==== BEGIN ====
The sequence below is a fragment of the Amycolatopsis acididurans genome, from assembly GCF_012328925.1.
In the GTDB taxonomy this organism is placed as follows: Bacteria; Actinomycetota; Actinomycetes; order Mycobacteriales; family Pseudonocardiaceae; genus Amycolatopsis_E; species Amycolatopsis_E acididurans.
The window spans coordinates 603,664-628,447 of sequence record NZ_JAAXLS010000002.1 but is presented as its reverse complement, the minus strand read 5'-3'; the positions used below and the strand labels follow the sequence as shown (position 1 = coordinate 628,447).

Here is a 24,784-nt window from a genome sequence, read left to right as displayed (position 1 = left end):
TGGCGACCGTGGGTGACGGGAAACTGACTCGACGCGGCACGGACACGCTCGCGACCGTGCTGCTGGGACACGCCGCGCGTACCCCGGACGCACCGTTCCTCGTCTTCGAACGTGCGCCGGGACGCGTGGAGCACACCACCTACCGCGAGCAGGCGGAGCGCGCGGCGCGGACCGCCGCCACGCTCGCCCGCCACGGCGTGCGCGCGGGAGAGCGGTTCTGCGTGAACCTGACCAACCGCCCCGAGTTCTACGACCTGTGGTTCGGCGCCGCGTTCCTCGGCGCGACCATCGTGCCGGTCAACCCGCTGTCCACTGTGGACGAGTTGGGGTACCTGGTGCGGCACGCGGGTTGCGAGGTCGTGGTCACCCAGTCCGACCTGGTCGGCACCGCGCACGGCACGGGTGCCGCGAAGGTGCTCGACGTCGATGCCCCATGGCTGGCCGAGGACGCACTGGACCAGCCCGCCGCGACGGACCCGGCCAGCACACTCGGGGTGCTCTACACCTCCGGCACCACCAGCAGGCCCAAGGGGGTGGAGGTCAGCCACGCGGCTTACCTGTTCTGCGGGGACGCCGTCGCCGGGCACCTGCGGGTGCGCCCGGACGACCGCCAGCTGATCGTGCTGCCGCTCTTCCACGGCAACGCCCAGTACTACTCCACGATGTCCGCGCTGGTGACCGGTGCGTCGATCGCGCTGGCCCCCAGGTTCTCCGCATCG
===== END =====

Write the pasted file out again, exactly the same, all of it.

The sequence below is a fragment of the Amycolatopsis acididurans genome, from assembly GCF_012328925.1.
In the GTDB taxonomy this organism is placed as follows: Bacteria; Actinomycetota; Actinomycetes; order Mycobacteriales; family Pseudonocardiaceae; genus Amycolatopsis_E; species Amycolatopsis_E acididurans.
The window spans coordinates 603,664-628,447 of sequence record NZ_JAAXLS010000002.1 but is presented as its reverse complement, the minus strand read 5'-3'; the positions used below and the strand labels follow the sequence as shown (position 1 = coordinate 628,447).

Here is a 24,784-nt window from a genome sequence, read left to right as displayed (position 1 = left end):
TGGCGACCGTGGGTGACGGGAAACTGACTCGACGCGGCACGGACACGCTCGCGACCGTGCTGCTGGGACACGCCGCGCGTACCCCGGACGCACCGTTCCTCGTCTTCGAACGTGCGCCGGGACGCGTGGAGCACACCACCTACCGCGAGCAGGCGGAGCGCGCGGCGCGGACCGCCGCCACGCTCGCCCGCCACGGCGTGCGCGCGGGAGAGCGGTTCTGCGTGAACCTGACCAACCGCCCCGAGTTCTACGACCTGTGGTTCGGCGCCGCGTTCCTCGGCGCGACCATCGTGCCGGTCAACCCGCTGTCCACTGTGGACGAGTTGGGGTACCTGGTGCGGCACGCGGGTTGCGAGGTCGTGGTCACCCAGTCCGACCTGGTCGGCACCGCGCACGGCACGGGTGCCGCGAAGGTGCTCGACGTCGATGCCCCATGGCTGGCCGAGGACGCACTGGACCAGCCCGCCGCGACGGACCCGGCCAGCACACTCGGGGTGCTCTACACCTCCGGCACCACCAGCAGGCCCAAGGGGGTGGAGGTCAGCCACGCGGCTTACCTGTTCTGCGGGGACGCCGTCGCCGGGCACCTGCGGGTGCGCCCGGACGACCGCCAGCTGATCGTGCTGCCGCTCTTCCACGGCAACGCCCAGTACTACTCCACGATGTCCGCGCTGGTGACCGGTGCGTCGATCGCGCTGGCCCCCAGGTTCTCCGCATCG